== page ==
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Using existential-humanistic psychotherapy in the treatment of COVID-19 survivors

By Audrey Karabiyik September 22, 2020

To say 2020 has been an unusual year would be quite an understatement. As a collective human society, we have all experienced significant alterations to our once normal lives. One factor, COVID-19, has played the predominant role in this process, and some individuals have been affected more than others.

My personal experience with COVID-19 has prompted me to write this article so that my fellow counselors will have guidelines for helping other COVID-19 survivors. It is important to note that no evidence-based therapy practices are currently available as the pandemic continues to unfold. Before this, we had not experienced a worldwide pandemic in 100 years.

What is existential-humanistic psychotherapy?

Existential-humanistic psychotherapy helps clients discover their own uniqueness through acquiring a greater awareness of themselves and the world around them. The therapist assists clients by teaching them to see their resistance so that they can have a more meaningful existence. Clients are free to explore which aspects of their lives support their journey and which can be discarded to live a fuller existence. This approach avoids labeling and diagnosing, so the focus can be placed on self-searching and meaning.

There are five key goals in existential-humanistic psychotherapy.

  • Develop the capacity for self-awareness and understanding the ramifications of freedom of choice
  • Create a personal identity and be present for quality relationships
  • Search for the meaning, purpose, values and beliefs of life
  • Accept normal anxiety as a natural condition of living
  • Become aware of death and nonexistence

Where to begin

The COVID-19 symptomology and experience are unique to each individual, so it is important for existential-humanistic psychotherapists to encompass a number of traits.

The therapeutic alliance must be established during the initial visit. First, by adopting an I-Thou relationship with the client, you establish a relationship in which the client is the authority of their personal illness experience and life. Second, by providing unconditional positive regard, your acceptance and support will allow the client the important opportunity to share their subjective experience and reflect upon it. Third, by utilizing empathy, you will permit your client the freedom to share a fuller range of feelings and emotions with you, thus creating a space to deepen their authenticity.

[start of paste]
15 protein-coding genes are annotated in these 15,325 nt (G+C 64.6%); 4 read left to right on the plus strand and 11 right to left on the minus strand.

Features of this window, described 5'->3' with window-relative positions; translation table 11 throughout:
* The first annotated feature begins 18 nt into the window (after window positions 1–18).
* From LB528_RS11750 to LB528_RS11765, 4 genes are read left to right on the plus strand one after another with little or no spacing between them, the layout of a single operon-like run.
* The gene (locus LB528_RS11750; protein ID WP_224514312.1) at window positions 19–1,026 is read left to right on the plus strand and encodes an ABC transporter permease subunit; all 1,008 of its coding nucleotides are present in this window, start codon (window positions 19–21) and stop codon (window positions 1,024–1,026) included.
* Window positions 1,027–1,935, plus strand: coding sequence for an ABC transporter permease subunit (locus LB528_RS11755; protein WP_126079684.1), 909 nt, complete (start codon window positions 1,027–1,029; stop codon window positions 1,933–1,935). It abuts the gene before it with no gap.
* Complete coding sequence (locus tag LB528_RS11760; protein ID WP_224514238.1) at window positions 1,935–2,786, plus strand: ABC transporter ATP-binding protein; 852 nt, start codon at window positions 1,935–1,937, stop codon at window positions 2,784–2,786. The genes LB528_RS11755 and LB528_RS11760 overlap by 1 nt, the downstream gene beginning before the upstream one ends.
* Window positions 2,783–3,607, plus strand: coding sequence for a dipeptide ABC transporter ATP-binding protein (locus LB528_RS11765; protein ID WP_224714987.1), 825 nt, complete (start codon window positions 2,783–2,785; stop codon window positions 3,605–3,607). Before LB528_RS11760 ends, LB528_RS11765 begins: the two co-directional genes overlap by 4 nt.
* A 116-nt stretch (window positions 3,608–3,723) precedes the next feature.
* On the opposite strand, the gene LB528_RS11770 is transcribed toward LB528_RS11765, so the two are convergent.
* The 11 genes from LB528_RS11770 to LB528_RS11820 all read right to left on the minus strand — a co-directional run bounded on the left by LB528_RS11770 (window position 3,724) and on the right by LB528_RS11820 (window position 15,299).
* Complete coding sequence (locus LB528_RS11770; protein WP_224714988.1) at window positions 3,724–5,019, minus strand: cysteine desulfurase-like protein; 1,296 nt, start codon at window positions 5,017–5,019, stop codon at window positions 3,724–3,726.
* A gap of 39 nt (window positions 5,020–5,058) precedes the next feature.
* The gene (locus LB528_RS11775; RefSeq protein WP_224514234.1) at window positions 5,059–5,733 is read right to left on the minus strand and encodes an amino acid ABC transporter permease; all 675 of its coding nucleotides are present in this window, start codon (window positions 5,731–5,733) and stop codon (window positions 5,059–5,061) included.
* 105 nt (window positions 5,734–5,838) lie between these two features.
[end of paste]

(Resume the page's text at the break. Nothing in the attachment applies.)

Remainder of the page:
Stages for COVID-19 exploration

Stage One: Life before COVID-19. This is an excellent entry point to begin the I-Thou therapy relationship. The client will start to gain an understanding of your existential-humanistic style.

Simultaneously, you have the important opportunity to explore your client’s communication style and level of expressiveness. You will acquire an understanding of your client’s typical lifestyle, level of functioning, and what values and beliefs existed for them prior to the COVID-19 pandemic. Additionally, you can establish the client’s goals and what they wish to achieve during therapy.

Questions that may be of help could include:

  • Who were you living with?
  • What was your typical day?
  • Were you actively employed? How important was your job to you?
  • How did you spend your free time?
  • How was your general health?
  • Did you take time for yourself?
  • What was your “normal”?
  • What did you value most at that time?

My normal was living with my husband and son. My husband had endured six months of cancer treatments in another country the year before, and we were finally able to live together again. I was working in a counseling capacity. Our spare time was usually spent being with family and friends, traveling and enjoying our personal hobbies. 

Stage Two: Understanding the client’s early illness. In this stage, each client recalls and shares their unique symptomology and experience. At this point, your client may have greater comfort in the therapeutic relationship as a result of you engaging in active listening and empathetic techniques. You teach the client to explore their problem to develop insight by sharing physiological and psychological feelings related to their early illness.

Questions that may be of help could include:

  • How did the disease manifest itself?
  • What were your early symptoms?
  • Where do you think you came into contact with the disease?
  • When did you realize you were seriously ill?
  • What action did you take to address your illness?
  • What were you thinking and feeling about your symptoms?
  • What were your concerns at that time?